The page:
Even if lager wasn't being produced locally in great quantities, a lot was being imported. According to some accounts, there was almost as much lager imported into Troy in the 1870s as there was beer (ale and lager) being produced in the city. Many people in Albany and Troy in the 1850s, '60s and early '70s, looked to Philadelphia, Rochester, Buffalo, or Schenectady lager to slake their thirst for the product. From the late 1850s up until almost 1880 a series of trials had taken place in regards to whether or not lager was intoxicating. These were the results of Sunday liquor law violations. Whether in Syracuse, New York, Brooklyn, or Albany, the verdict was almost always "non-intoxicating," which meant that lager could be consumed on Sundays, whereas ale could not. So local drinkers who wanted a pint on a Sunday would have to drink lager, and for the most part, imported lager.

    Michael Nolan saw the writiing on the wall and acted on it. Clearly Beverwyck took off quickly and soon surpassed Q&N in terms of production.

    So, while Albany was clearly an ale producing city, it seems that it was also, at least in part, a lager consuming city in the second half of the 19th century. The story in Albany and the region is complicated; while not a lager-focused tale, it is certainly a story influenced by lager.

  4. Von Schlagenhauer, eh? I hadn't come across him. I know that there were German brewers in Albany by mid-century, I've just seen very little evidence from the 1850s and 60s referencing those breweries specifically making lager. As I mentioned many references to early lager brewing—that I've come across—are from later publications and articles from the mid to late 1880s.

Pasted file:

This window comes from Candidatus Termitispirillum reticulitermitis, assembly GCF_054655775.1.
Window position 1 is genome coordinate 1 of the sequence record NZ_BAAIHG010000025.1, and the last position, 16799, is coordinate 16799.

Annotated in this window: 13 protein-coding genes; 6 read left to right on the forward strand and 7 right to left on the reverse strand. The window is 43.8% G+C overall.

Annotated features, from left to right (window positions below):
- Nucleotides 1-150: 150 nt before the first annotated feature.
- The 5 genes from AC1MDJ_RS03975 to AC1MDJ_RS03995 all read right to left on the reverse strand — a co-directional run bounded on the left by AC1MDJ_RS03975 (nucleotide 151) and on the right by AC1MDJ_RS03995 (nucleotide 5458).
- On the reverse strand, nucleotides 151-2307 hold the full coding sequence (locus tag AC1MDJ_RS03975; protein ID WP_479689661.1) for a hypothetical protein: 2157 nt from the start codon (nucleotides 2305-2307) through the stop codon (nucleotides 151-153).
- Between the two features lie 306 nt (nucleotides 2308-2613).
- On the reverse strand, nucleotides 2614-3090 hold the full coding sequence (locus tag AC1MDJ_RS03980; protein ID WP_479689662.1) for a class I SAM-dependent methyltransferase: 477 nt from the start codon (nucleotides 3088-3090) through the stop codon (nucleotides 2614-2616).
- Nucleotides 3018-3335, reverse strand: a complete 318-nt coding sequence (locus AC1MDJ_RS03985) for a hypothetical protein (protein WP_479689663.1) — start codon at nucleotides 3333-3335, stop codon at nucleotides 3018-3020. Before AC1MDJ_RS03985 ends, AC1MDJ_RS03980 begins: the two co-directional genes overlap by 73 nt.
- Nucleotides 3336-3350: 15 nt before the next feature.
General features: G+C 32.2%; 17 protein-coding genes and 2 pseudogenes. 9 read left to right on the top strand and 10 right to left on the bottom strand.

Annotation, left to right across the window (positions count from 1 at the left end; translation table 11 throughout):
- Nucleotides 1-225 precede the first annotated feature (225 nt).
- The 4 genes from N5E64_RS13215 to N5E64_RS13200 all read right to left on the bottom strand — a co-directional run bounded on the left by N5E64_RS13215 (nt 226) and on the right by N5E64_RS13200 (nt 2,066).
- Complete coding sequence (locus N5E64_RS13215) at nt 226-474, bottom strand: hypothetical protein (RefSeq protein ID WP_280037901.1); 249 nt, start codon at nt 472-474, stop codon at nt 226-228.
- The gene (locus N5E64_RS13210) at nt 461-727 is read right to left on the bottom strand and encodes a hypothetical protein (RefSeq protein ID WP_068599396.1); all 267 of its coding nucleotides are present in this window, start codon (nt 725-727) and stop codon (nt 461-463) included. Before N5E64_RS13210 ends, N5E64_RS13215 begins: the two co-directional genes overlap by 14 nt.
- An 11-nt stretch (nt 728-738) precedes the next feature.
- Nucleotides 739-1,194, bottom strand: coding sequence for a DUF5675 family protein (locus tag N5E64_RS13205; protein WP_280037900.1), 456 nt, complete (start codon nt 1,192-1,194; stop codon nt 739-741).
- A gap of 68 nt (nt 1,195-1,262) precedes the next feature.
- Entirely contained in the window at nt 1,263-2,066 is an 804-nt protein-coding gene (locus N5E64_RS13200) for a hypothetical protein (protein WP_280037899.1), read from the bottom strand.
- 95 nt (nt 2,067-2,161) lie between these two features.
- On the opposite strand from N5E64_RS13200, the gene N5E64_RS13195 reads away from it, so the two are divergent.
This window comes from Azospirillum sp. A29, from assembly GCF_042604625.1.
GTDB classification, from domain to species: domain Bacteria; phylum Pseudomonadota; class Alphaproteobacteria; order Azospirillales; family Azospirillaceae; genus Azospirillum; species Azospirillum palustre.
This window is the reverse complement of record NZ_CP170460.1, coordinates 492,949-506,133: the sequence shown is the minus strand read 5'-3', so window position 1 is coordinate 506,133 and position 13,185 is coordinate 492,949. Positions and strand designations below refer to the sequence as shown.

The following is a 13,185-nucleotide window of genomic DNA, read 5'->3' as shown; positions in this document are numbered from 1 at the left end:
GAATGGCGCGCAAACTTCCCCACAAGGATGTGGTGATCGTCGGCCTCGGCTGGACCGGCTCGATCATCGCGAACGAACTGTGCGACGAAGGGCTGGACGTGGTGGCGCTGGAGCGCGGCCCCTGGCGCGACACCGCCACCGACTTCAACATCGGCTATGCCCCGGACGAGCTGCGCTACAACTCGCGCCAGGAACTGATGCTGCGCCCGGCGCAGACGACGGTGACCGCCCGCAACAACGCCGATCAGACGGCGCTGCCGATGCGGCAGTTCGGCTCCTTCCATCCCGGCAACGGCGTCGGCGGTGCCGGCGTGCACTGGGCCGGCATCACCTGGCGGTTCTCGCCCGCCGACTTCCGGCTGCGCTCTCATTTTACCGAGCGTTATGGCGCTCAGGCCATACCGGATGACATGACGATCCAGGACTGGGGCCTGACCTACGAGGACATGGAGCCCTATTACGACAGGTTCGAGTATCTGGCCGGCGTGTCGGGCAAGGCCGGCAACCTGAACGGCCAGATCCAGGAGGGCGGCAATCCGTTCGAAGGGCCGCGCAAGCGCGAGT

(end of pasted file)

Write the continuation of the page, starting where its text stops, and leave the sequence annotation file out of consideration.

To your second point, I'm not sure I ever said lager wasn't part of the story. In fact, I think I hit on just about all of the points you brought up—including that lager was brought into the city. But the long and short of my point is that with the exception of Beverwyck, the history of brewing in Albany is much more of an ale story than a lager story. Regardless of how much lager was being imported in, Albany and Troy's brewing industry—as a whole—was focused on ale rather than lager.

  5. I wish there was even one historical account surviving of what lager was as compared to ale - I mean in the bar, on the palate, in this particular region.

    We read lager was cold-stored (except when made in winter when it was schenk or present use beer), cool-fermented and, by modern accounts, less estery and more rounded than ale. In this period, it was less alcoholic and probably more fizzy, too.